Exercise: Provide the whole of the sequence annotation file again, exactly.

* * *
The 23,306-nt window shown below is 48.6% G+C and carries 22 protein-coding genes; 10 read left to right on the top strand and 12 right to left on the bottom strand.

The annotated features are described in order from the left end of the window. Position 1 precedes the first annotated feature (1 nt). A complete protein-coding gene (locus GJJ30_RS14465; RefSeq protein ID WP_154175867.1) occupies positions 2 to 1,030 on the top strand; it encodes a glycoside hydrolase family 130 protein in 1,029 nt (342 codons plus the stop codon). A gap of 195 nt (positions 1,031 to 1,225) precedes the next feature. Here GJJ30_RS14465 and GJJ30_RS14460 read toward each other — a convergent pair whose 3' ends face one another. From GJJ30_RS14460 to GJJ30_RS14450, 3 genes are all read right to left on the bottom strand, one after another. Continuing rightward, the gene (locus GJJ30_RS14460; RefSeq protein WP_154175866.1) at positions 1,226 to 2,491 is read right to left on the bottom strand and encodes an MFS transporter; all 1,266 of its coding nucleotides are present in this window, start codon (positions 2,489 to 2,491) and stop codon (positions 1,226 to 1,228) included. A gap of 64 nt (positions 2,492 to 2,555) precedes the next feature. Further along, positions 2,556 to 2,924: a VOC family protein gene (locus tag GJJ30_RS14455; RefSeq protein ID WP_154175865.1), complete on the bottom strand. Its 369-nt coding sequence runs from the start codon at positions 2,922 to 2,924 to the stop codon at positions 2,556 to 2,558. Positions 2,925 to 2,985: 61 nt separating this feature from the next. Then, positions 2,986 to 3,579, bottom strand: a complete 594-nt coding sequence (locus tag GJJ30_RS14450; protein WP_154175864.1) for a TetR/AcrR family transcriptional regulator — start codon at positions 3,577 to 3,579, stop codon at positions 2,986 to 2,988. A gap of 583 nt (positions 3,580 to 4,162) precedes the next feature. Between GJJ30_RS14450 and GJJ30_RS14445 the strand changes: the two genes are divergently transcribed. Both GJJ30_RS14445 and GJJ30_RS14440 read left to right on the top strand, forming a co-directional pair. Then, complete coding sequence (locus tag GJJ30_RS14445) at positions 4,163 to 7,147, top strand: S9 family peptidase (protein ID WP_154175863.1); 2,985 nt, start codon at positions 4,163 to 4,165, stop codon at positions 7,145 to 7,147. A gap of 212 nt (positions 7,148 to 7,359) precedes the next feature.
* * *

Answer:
The 23,306-nt window shown below is 48.6% G+C and carries 22 protein-coding genes; 10 read left to right on the top strand and 12 right to left on the bottom strand.

The annotated features are described in order from the left end of the window. Position 1 precedes the first annotated feature (1 nt). A complete protein-coding gene (locus GJJ30_RS14465; RefSeq protein ID WP_154175867.1) occupies positions 2 to 1,030 on the top strand; it encodes a glycoside hydrolase family 130 protein in 1,029 nt (342 codons plus the stop codon). A gap of 195 nt (positions 1,031 to 1,225) precedes the next feature. Here GJJ30_RS14465 and GJJ30_RS14460 read toward each other — a convergent pair whose 3' ends face one another. From GJJ30_RS14460 to GJJ30_RS14450, 3 genes are all read right to left on the bottom strand, one after another. Continuing rightward, the gene (locus GJJ30_RS14460; RefSeq protein WP_154175866.1) at positions 1,226 to 2,491 is read right to left on the bottom strand and encodes an MFS transporter; all 1,266 of its coding nucleotides are present in this window, start codon (positions 2,489 to 2,491) and stop codon (positions 1,226 to 1,228) included. A gap of 64 nt (positions 2,492 to 2,555) precedes the next feature. Further along, positions 2,556 to 2,924: a VOC family protein gene (locus tag GJJ30_RS14455; RefSeq protein ID WP_154175865.1), complete on the bottom strand. Its 369-nt coding sequence runs from the start codon at positions 2,922 to 2,924 to the stop codon at positions 2,556 to 2,558. Positions 2,925 to 2,985: 61 nt separating this feature from the next. Then, positions 2,986 to 3,579, bottom strand: a complete 594-nt coding sequence (locus tag GJJ30_RS14450; protein WP_154175864.1) for a TetR/AcrR family transcriptional regulator — start codon at positions 3,577 to 3,579, stop codon at positions 2,986 to 2,988. A gap of 583 nt (positions 3,580 to 4,162) precedes the next feature. Between GJJ30_RS14450 and GJJ30_RS14445 the strand changes: the two genes are divergently transcribed. Both GJJ30_RS14445 and GJJ30_RS14440 read left to right on the top strand, forming a co-directional pair. Then, complete coding sequence (locus tag GJJ30_RS14445) at positions 4,163 to 7,147, top strand: S9 family peptidase (protein ID WP_154175863.1); 2,985 nt, start codon at positions 4,163 to 4,165, stop codon at positions 7,145 to 7,147. A gap of 212 nt (positions 7,148 to 7,359) precedes the next feature.